Mark Thomson gives his thoughts on native Scottish words and phrases.
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-Our favourite Scots words are...
Foos yer doos!
Our favourite Scottish words!
For these Aberdonian schoolchildren, speaking,
writing and reading in Scots is very important.
They've even got a magic bus to help them.
I'm a muckle fearsome pirate wi' a beard like a hairy dug
A bunnet wi' twa fight-crossed banes and a gold ring in my lug
But my pirate days are numbered as the joiner can confirm
He's diagnosed my wooden leg has terminal woodworm.
Down the road in Dundee, poet Mark Thomson lives and breathes Scots.
He's particularly passionate about his native dialect.
It's the tartans, it's the pipes, it's using words like glaikit
Halkit, barkit, crabbit, clype
Potted hough, haggis, stovies, cybies, tripe.
It's the hills, it's the heathers, it's the lochs, it's the glens
It's aboot the Highland games
Tossin' the caber, throwin' the hammer
And being 500 miles awa fae the Thames
Hairy coos and hardy bits
Highland dancin', bonny views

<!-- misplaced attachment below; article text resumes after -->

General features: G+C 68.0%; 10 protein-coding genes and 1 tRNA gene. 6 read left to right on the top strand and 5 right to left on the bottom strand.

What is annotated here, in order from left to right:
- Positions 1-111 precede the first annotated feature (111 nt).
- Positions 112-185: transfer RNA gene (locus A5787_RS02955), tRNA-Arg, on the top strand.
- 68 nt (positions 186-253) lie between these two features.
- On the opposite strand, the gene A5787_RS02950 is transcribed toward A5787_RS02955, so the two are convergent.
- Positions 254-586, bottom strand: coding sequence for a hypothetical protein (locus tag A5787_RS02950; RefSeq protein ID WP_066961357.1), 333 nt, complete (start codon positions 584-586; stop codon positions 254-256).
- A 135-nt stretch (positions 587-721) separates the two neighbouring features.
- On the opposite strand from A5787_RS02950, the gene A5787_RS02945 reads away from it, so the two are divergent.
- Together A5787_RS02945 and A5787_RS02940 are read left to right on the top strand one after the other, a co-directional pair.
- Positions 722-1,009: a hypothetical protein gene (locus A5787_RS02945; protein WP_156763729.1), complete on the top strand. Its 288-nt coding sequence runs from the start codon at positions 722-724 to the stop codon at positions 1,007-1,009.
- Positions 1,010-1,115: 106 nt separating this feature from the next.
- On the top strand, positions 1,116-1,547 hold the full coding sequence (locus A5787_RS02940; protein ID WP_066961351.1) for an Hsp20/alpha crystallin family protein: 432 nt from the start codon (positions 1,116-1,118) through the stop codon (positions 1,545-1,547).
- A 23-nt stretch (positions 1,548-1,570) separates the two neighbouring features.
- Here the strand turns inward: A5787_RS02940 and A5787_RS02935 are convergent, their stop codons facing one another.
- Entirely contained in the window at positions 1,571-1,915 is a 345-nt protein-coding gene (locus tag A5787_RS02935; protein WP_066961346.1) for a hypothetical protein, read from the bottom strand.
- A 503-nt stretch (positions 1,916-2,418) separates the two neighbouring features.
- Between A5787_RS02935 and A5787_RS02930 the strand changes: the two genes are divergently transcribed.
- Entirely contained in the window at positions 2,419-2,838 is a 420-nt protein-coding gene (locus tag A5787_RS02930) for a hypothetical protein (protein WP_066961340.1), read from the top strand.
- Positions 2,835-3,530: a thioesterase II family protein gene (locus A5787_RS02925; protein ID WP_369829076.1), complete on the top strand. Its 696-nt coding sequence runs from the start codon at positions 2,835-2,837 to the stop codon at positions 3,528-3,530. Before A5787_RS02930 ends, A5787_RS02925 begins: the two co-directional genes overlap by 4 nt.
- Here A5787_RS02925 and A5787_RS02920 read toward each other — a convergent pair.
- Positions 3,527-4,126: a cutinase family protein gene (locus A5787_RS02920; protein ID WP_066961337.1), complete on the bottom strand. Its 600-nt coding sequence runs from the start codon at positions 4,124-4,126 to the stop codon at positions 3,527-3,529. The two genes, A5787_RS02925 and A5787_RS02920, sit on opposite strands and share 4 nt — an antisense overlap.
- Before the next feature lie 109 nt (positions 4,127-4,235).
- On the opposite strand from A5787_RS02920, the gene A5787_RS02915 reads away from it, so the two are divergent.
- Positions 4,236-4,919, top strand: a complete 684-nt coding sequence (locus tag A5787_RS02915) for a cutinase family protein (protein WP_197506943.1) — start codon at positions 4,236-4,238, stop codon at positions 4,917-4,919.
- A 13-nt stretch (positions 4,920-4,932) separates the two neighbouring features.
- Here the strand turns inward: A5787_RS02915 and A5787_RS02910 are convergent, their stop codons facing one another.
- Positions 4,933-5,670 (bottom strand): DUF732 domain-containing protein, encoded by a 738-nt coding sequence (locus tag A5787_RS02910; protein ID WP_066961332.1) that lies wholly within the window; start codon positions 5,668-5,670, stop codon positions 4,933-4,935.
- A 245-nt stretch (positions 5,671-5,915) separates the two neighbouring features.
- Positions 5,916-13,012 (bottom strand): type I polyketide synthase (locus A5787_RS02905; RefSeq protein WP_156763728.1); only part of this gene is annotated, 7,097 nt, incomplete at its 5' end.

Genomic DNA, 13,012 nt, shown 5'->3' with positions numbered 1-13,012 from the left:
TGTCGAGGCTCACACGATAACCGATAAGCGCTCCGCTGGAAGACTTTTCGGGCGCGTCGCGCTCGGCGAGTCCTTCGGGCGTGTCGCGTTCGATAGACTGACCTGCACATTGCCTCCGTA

Eagles, ospreys, red grouse, capercaillies
Ceilidhs, clansmen, kilts and claymores
Blended single malts, whiskies galore
It's the highlands, the islands, stags, nooks, crannies and crags
It's a' that and mair
It's just bein' Scots withoot the red hair
But it's much bigger than that...
It's just bein' Scottish and it's as simple as that.
When I write, I've got a choice of Scottish words, English words
and Dundonian words, as well.
So when I'm looking for a word, I'm no stuck.
I can play aboot with the three of them, like.
And for me when I'm writing stuff it's aboot...
It's aboot usin' sounds.
No necessarily words, it's the sound for me
that creates the meaning
and the flow and the rhythm of what I'm actually kinda writing about.
It's just like when Burns was livin' 250 years ago,
Burns used his ain dialect and it's great to hear.
Back in the 1780s, many literate,
educated people were moving away from Scots,
but Rabbie Burns published his first collection of poems
chiefly in the mither tongue.
For me, Burns is very important.
He's very important to the Scottish language to have kept it alive.
If Burns hadnae have been writing in his ain dialect as well
we wouldnae be talking aboot him the day.
Up In The Morning Early by Robert Burns.
Cauld blaws the wind frae east to west
The drift is driving sairly
Sae loud and shrill's I hear the blast - I'm sure it's winter fairly!
Up in the morning's no for me, Up in the morning early
When a' the hills are cover'd wi' snaw
I'm sure it's winter fairly.
The Check-Oot Quine's Lament by Sheena Blackhall.
Tatties, neeps, and ingan, Poother for the wash
Wullie's needin new sheen, Grip, skyte, flash
Noo ma shift is endin, Beans and orange squash
Hame tae dee the hoosewirk, Up, oot, dash!
It's about where you're fae.
And your accent and your dialect is where you're fae,
so dinnae change it.
Keep it the way it is.
It's important, and let's keep it alive.
Subtitles by Red Bee Media Ltd